Letters to the Editor: USC can’t reform without students and faculty on its board of trustees

USC's main campus near downtown Los Angeles
An aerial view of USC’s main campus near downtown Los Angeles.
(Los Angeles Times)

To the editor: The USC Board of Trustees has adopted a number of “best practices” reforms to bring it in line with other American elite colleges and universities with a goal of avoiding some of the costly errors of the past decade.

However, still under discussion is whether or not to add faculty and students to the board, which is largely composed of wealthy people from the business community.

The overriding objective of businesses is to return a profit to their investors. The overriding goal of universities is to search for truth. Clearly, financial support is necessary to conduct this search, but shouldn’t the views of faculty and student stakeholders be represented on the board?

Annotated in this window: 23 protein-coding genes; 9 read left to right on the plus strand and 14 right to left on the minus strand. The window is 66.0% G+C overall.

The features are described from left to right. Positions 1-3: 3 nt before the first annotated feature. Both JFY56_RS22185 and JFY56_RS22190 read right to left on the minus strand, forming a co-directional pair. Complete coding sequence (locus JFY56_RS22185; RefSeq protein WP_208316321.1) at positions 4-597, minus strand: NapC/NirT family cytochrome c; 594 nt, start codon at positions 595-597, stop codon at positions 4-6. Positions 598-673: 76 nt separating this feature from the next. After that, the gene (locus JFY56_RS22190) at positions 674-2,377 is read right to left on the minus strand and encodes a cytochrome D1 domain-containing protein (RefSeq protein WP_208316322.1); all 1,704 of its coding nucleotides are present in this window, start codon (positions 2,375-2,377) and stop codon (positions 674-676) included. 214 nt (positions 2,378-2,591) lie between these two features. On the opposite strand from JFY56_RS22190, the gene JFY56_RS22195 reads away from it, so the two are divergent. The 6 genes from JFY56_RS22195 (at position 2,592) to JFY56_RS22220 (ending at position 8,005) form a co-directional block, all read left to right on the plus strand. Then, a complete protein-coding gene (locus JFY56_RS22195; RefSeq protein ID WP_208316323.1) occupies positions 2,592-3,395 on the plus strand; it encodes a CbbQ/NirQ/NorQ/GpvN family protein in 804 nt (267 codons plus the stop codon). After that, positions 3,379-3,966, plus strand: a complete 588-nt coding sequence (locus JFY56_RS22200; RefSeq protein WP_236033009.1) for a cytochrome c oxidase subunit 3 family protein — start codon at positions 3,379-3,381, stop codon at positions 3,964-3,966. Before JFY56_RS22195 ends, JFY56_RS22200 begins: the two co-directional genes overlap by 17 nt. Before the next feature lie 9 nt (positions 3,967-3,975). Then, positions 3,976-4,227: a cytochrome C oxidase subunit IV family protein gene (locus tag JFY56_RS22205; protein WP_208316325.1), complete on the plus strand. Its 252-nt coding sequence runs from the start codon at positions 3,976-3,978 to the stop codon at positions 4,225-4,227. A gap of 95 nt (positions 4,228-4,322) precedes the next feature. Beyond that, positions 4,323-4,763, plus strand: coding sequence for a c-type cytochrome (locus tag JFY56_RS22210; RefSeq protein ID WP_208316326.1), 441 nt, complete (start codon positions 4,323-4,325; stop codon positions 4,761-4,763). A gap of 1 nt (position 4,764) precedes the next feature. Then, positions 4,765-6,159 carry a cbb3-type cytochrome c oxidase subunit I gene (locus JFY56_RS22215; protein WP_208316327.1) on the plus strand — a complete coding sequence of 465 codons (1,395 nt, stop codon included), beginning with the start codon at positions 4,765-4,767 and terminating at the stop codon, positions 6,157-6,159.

To deny them representation is as absurd as the possibility of the entire board of a large corporation, say IBM, consisting entirely of students and faculty members.


Dan Caldwell, Malibu

The writer is a professor of political science at Pepperdine University.


To the editor: As a deeply embarrassed holder of two degrees from USC, I can only offer the following comment in response to the university’s effort to reform itself: It’s akin to rearranging the deck chairs on the Titanic.


When all the trustees are replaced, I will start to believe that the university is getting serious about reform.

Noel Park, Rancho Palos Verdes